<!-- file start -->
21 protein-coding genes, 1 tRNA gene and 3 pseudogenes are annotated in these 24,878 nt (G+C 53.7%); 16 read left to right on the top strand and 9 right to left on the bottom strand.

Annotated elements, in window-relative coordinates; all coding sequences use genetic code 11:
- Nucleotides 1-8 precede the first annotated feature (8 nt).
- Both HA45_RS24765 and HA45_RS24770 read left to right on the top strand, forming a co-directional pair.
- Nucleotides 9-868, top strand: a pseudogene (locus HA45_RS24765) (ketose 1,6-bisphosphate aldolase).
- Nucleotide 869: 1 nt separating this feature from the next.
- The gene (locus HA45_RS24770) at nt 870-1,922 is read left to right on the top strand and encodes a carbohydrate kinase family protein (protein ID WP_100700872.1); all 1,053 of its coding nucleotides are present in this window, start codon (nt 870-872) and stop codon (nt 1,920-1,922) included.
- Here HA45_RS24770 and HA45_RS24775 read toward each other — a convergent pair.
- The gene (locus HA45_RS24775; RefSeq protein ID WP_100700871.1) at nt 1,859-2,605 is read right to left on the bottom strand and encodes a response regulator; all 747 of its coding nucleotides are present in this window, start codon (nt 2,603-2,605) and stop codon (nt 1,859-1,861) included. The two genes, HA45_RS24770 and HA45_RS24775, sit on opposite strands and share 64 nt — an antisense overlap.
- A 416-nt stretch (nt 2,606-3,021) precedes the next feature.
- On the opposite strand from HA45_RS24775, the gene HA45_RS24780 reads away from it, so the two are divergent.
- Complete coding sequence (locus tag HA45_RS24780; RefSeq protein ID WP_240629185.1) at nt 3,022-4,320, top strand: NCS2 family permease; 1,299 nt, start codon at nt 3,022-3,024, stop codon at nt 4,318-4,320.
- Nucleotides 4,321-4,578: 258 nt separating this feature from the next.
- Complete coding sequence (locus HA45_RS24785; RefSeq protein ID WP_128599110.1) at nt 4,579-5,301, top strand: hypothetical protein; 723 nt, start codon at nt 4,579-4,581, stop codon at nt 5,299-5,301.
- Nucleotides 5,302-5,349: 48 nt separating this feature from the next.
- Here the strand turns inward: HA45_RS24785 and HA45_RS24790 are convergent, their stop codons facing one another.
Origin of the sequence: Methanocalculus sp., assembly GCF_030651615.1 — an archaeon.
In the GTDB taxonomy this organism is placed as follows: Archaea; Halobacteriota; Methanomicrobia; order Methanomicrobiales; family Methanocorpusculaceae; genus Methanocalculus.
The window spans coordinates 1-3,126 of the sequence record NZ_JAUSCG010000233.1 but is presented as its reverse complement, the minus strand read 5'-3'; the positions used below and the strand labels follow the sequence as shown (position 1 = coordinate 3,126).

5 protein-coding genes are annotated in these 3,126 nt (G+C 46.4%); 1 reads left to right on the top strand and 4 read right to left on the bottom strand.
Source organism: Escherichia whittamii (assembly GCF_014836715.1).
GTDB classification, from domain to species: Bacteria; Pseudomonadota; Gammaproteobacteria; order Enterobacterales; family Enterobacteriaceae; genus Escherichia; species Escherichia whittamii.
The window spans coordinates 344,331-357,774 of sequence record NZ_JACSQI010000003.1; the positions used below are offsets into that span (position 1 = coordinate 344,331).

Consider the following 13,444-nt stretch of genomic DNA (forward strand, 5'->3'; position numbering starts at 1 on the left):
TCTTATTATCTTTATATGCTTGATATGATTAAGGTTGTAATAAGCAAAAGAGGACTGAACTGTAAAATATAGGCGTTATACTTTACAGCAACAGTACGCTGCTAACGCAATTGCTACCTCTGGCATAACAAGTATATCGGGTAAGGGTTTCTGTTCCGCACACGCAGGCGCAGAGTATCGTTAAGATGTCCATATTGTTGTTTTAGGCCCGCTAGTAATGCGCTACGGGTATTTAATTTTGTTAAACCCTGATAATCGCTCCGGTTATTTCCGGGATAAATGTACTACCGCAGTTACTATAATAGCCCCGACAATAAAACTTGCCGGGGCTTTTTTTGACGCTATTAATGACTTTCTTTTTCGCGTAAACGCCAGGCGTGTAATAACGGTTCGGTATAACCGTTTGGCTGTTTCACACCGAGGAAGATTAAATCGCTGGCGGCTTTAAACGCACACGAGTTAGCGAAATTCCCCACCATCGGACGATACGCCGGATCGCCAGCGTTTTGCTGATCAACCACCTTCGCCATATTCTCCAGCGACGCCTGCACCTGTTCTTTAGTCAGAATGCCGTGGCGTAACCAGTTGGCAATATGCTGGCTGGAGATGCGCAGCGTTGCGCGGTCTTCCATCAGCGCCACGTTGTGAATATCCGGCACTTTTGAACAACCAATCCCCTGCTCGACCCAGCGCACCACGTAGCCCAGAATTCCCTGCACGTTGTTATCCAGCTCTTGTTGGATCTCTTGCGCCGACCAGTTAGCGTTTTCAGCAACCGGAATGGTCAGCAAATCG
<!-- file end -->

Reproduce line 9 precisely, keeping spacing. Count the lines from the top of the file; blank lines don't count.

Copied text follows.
- The gene (locus HA45_RS24775; RefSeq protein ID WP_100700871.1) at nt 1,859-2,605 is read right to left on the bottom strand and encodes a response regulator; all 747 of its coding nucleotides are present in this window, start codon (nt 2,603-2,605) and stop codon (nt 1,859-1,861) included. The two genes, HA45_RS24770 and HA45_RS24775, sit on opposite strands and share 64 nt — an antisense overlap.